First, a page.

Suzanne’s philosophy as an arbitrator is to rely on the parties to develop and present the facts, to analyze those facts carefully, to listen closely to the testimony and evidence, and to render a rapid, cogent decision that resolves the dispute and gives the parties guidance as to the rationale for the decision. Parties want to know why they won or lost, and Suzanne is committed to providing such understanding.
In the United States and elsewhere, there has been a sharp rise in the use of private dispute resolution mechanisms. This has been driven by the burden on the courts in part, but primarily by the needs of businesses great and small to resolve disputes quickly and cheaply, and to achieve a finality that allows the parties to be done and to move on. Mandatory arbitration provisions are increasingly being used in modern commercial contracts, leases, partnership agreements, investment contracts, real estate transactions and new business venture transaction agreements. Where arbitration is mandatory, it is essential that the parties respect the arbitrator’s abilities, and above all, his or her neutrality.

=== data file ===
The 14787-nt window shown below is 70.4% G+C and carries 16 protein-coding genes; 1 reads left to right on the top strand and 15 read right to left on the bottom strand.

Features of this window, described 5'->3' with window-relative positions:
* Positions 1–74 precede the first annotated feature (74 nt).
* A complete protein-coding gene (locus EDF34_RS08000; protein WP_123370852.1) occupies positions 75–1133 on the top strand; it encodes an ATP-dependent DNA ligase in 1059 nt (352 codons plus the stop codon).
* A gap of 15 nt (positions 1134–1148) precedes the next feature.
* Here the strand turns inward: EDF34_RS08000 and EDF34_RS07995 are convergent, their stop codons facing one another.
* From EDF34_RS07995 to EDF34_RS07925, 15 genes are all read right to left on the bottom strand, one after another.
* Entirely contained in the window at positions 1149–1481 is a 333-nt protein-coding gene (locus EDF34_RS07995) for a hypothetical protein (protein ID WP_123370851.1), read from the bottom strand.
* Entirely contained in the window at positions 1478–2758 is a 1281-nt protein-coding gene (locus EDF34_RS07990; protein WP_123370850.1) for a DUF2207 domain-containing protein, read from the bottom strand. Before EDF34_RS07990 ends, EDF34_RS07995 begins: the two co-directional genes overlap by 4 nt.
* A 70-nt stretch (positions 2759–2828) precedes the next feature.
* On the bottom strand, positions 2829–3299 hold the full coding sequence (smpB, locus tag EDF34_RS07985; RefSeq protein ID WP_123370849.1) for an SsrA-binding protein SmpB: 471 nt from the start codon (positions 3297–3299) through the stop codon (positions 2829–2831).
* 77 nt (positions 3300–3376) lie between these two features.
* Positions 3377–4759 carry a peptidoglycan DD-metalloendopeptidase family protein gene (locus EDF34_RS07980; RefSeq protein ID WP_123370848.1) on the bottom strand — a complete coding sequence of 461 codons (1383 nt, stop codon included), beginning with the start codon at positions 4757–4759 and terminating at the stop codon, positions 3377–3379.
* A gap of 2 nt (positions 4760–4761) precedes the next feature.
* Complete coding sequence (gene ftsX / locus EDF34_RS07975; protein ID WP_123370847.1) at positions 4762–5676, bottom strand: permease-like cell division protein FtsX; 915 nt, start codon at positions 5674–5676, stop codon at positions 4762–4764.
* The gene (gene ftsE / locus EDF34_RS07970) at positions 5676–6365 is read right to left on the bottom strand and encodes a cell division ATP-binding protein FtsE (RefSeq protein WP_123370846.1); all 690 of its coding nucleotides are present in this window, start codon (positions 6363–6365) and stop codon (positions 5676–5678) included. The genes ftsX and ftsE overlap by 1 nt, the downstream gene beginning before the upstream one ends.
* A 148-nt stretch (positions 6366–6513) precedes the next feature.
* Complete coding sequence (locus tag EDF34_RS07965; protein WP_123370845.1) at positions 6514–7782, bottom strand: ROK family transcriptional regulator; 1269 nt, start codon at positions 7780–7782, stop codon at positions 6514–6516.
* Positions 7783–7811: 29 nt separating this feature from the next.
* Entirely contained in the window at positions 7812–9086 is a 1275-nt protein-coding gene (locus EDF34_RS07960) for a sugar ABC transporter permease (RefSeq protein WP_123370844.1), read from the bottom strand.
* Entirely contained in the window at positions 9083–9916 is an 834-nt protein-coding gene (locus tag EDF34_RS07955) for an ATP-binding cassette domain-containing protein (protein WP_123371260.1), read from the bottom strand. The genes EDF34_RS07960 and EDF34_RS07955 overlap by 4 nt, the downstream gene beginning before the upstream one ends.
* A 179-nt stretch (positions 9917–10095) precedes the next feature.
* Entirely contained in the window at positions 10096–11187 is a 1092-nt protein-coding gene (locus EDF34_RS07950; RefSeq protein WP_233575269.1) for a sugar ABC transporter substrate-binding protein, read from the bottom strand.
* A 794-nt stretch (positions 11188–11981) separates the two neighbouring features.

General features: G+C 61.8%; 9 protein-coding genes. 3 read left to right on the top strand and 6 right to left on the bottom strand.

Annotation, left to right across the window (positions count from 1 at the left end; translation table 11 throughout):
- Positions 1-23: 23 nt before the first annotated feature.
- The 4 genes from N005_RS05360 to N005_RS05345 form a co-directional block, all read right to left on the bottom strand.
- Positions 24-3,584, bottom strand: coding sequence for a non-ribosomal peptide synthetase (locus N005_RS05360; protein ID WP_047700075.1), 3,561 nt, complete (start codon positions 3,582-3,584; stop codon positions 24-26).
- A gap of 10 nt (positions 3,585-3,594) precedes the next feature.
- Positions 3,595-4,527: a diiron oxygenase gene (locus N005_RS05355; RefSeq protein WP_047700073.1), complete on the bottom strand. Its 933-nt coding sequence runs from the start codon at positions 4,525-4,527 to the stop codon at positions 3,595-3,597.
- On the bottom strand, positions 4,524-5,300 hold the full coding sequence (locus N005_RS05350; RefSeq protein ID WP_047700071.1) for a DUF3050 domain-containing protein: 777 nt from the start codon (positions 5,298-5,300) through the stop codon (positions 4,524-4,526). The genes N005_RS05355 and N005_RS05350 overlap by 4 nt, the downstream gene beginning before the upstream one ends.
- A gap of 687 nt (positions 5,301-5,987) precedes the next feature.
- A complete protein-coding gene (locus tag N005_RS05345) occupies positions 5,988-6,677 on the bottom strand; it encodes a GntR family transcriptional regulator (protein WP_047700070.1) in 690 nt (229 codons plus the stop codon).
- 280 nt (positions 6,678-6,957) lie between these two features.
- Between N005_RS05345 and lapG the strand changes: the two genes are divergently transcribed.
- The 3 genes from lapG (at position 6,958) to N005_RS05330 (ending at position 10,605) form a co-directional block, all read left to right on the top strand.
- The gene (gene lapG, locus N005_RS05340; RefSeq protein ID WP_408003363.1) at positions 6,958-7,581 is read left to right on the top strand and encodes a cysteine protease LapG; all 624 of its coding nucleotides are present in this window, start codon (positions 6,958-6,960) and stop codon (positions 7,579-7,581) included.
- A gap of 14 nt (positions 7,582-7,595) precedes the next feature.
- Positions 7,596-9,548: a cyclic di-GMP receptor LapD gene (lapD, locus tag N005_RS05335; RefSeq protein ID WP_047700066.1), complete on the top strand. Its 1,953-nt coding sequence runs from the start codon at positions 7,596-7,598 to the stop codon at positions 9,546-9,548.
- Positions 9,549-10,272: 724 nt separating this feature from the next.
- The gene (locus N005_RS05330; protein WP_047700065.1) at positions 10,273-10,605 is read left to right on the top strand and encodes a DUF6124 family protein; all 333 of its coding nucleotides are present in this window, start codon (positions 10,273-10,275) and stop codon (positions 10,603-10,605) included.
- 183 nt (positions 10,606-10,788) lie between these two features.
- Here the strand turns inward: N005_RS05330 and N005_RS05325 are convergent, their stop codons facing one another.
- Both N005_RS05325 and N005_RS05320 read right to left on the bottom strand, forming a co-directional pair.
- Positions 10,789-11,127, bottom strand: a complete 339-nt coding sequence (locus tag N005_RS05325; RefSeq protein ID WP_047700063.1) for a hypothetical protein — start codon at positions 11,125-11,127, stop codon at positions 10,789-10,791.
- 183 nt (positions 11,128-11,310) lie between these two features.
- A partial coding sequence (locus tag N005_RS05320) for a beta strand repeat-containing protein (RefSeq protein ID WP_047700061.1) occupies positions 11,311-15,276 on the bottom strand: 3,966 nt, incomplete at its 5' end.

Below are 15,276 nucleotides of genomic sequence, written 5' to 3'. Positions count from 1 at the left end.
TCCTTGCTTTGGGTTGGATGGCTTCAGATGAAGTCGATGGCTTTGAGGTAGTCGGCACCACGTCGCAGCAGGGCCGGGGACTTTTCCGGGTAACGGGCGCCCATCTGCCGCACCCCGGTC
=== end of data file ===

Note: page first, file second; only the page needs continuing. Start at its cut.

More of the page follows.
Suzanne’s philosophy is that if arbitrations take long to resolve, or become unwieldy or financially burdensome the great value of private arbitration is lost. Suzanne is committed to the quick, decisive, efficient and cost-effective delivery of arbitration services.
Finally, private arbitration is about fairness. Suzanne believes that a commercial arbitrator must be able to provide a fundamental sense of fairness of proceeding and evaluation to private disputants. She believes in strict neutrality, and would not take a case for arbitration unless and until the parties are confident that she is entirely unbiased as to any of their arguments, positions or possible outcomes.
Suzanne relies on her reputation for honesty and integrity, developed over more than a quarter-century as a trial lawyer. Suzanne will take no case, nor render any judgement on any matter as to which she is not completely neutral and unbiased.